Pupils motivated by creative approaches to learning

15 Jan 2010 10:15 AM

Creative approaches to learning can help raise school standards but secure subject knowledge and careful planning are vital, according to a report published today by Ofsted, the Office for Standards in Education, Children’s Services and Skills.

The report, Learning: creative approaches that raise standards, confirms that pupils’ motivation, progress and attainment in primary and secondary schools were improved by creative approaches to learning such as:

  • stimulating pupils with memorable experiences and practical activity
  • allowing pupils to question, explore and challenge ideas
  • encouraging pupils to think creatively
  • supporting pupils to reflect on and evaluate their learning.

Inspectors found that in schools with good teaching, there was no conflict between the National Curriculum and creative approaches to learning. These schools drew on content and skills specified in the National Curriculum in their planning and good practice. Pupils’ motivation was reinforced by the awareness they gained from tracking their own progress. Many disaffected or low attaining secondary school pupils in the schools visited gained confidence and then competence in their learning work.

Patrick Leeson, Director, Education and Care, Ofsted, said: 'When teachers use more creative approaches, pupils’ learning is more relevant and engaging, it fires their imaginations, they enjoy the challenge and feel a greater sense of achievement. Schools need to ensure that teachers are properly supported to keep their main focus on the quality of learning, so good leadership, sharing of best practice, continuing professional development and seeking new ways to improve learning are vital.'

The report noted that the effectiveness of creative approaches to learning depended on the quality of leadership and management, and teachers’ subject knowledge being secure and extensive enough to support pupils’ enquiry, independent thinking and debate. It was less effective where teachers lacked confidence in working creatively or were anxious about how this approach would help them meet performance targets.

One secondary school visited used drumming with a Year 8 class struggling to get a firm grasp of multiplication tables. After explanation from the teacher, the students worked in groups on a drumming routine to accompany the chanting of a different multiplication table, then the results were recorded and evaluated. The pupils enjoyed the activity, and it improved their understanding of pattern and structure and their recall of multiplication tables.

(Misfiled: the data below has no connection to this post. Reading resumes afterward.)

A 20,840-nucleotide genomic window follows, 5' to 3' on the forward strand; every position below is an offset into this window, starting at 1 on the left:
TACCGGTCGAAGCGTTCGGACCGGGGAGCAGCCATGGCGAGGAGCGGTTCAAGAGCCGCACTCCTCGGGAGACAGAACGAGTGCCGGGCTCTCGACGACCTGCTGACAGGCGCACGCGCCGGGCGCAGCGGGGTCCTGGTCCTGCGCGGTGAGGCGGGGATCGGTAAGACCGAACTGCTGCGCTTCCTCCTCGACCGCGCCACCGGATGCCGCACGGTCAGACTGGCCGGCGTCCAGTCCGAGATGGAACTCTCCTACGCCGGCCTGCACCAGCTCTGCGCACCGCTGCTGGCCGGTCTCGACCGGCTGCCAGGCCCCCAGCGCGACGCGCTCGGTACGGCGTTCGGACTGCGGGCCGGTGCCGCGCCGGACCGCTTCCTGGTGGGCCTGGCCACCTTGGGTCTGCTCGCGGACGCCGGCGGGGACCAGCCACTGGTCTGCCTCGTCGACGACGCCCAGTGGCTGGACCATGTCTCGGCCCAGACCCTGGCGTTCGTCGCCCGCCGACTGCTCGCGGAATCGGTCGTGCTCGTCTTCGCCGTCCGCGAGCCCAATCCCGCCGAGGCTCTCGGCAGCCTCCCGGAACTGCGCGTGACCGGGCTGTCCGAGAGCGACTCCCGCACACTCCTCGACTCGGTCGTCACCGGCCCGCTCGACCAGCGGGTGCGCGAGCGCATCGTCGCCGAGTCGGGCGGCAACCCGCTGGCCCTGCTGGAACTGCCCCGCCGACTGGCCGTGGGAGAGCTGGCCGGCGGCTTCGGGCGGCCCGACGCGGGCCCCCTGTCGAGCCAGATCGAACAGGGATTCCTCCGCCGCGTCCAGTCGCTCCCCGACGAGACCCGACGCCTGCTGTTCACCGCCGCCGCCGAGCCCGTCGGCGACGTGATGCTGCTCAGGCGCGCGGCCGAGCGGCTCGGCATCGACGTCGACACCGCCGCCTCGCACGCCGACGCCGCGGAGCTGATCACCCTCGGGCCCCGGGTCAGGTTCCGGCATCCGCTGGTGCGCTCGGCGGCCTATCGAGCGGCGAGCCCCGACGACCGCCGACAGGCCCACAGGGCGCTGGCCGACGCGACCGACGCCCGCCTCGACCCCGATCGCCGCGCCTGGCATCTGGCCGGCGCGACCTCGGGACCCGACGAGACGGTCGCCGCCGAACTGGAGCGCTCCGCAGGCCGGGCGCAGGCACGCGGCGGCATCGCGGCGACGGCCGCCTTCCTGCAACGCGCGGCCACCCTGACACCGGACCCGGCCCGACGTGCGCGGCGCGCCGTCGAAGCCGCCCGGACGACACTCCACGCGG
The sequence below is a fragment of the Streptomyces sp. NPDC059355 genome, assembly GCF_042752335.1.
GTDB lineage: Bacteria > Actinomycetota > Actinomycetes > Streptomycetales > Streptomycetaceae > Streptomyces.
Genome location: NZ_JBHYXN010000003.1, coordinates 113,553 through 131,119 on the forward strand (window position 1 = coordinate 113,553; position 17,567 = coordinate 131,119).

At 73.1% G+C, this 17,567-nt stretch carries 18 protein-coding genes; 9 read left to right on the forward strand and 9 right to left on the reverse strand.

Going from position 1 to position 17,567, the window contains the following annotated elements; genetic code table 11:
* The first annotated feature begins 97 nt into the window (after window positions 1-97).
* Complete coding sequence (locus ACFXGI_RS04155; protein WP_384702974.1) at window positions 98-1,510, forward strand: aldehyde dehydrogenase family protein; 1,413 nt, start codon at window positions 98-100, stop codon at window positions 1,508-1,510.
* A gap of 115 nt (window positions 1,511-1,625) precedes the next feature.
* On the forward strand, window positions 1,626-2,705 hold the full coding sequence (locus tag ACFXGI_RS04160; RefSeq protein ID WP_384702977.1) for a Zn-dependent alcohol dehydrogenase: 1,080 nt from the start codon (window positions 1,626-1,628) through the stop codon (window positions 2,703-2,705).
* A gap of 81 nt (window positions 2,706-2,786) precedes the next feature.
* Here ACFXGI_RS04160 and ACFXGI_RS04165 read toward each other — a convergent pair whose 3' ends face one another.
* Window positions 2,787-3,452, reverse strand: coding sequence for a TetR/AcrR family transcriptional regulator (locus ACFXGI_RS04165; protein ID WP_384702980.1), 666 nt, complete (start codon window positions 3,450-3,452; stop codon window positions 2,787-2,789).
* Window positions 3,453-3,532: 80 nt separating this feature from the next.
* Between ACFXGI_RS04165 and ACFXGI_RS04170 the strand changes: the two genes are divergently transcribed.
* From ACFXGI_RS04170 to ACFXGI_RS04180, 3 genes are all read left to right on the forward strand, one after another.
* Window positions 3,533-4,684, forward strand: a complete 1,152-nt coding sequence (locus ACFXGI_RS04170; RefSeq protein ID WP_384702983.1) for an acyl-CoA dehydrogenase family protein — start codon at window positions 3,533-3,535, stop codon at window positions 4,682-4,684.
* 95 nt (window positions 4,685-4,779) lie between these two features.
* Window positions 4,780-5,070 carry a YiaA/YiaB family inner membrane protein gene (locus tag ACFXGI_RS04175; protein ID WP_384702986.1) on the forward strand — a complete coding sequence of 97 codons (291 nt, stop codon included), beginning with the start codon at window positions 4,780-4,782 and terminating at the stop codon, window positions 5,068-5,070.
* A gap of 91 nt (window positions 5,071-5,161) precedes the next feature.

All the schools visited recognised the importance of assessment in creative approaches to learning. Ways of recording and evaluating pupils’ development, other than by tests at the end of a unit or a key stage, were not generally well-developed or embedded beyond the Early Years Foundation Stage. However, relatively few schools in the survey consistently tracked and evaluated small but steady improvements in a systematic and transparent way.

Inspectors found examples of productive partnerships between schools, and between schools and government-funded agencies and education foundations. The involvement of practitioners such as engineers, scientists and artists was seen to strengthen links between schools and the world beyond, and to enhance pupils’ opportunities to develop as creative learners.

Notes for Editors

1. The report, Learning: creative approaches that raise standards, can be found on the Ofsted website http://www.ofsted.gov.uk/Ofsted-home/Publications-and-research/Browse-all-by/Documents-by-type/Thematic-reports/Learning-creative-approaches-that-raise-standards

2. The Office for Standards in Education, Children's Services and Skills (Ofsted) regulates and inspects to achieve excellence in the care of children and young people, and in education and skills for learners of all ages. It regulates and inspects childcare and children's social care, and inspects the Children and Family Court Advisory Support Service (Cafcass), schools, colleges, initial teacher training, work-based learning and skills training, adult and community learning, and education and training in prisons and other secure establishments. It assesses council children’s services, and inspects services for looked after children, safeguarding and child protection.

3. Media can contact the Ofsted Press Office through 020 7421 6899 or via Ofsted's enquiry line 08456 404040 between 8.30am - 6.30pm Monday - Friday. Out of these hours, during evenings and weekends, the duty press officer can be reached on 07919 057359.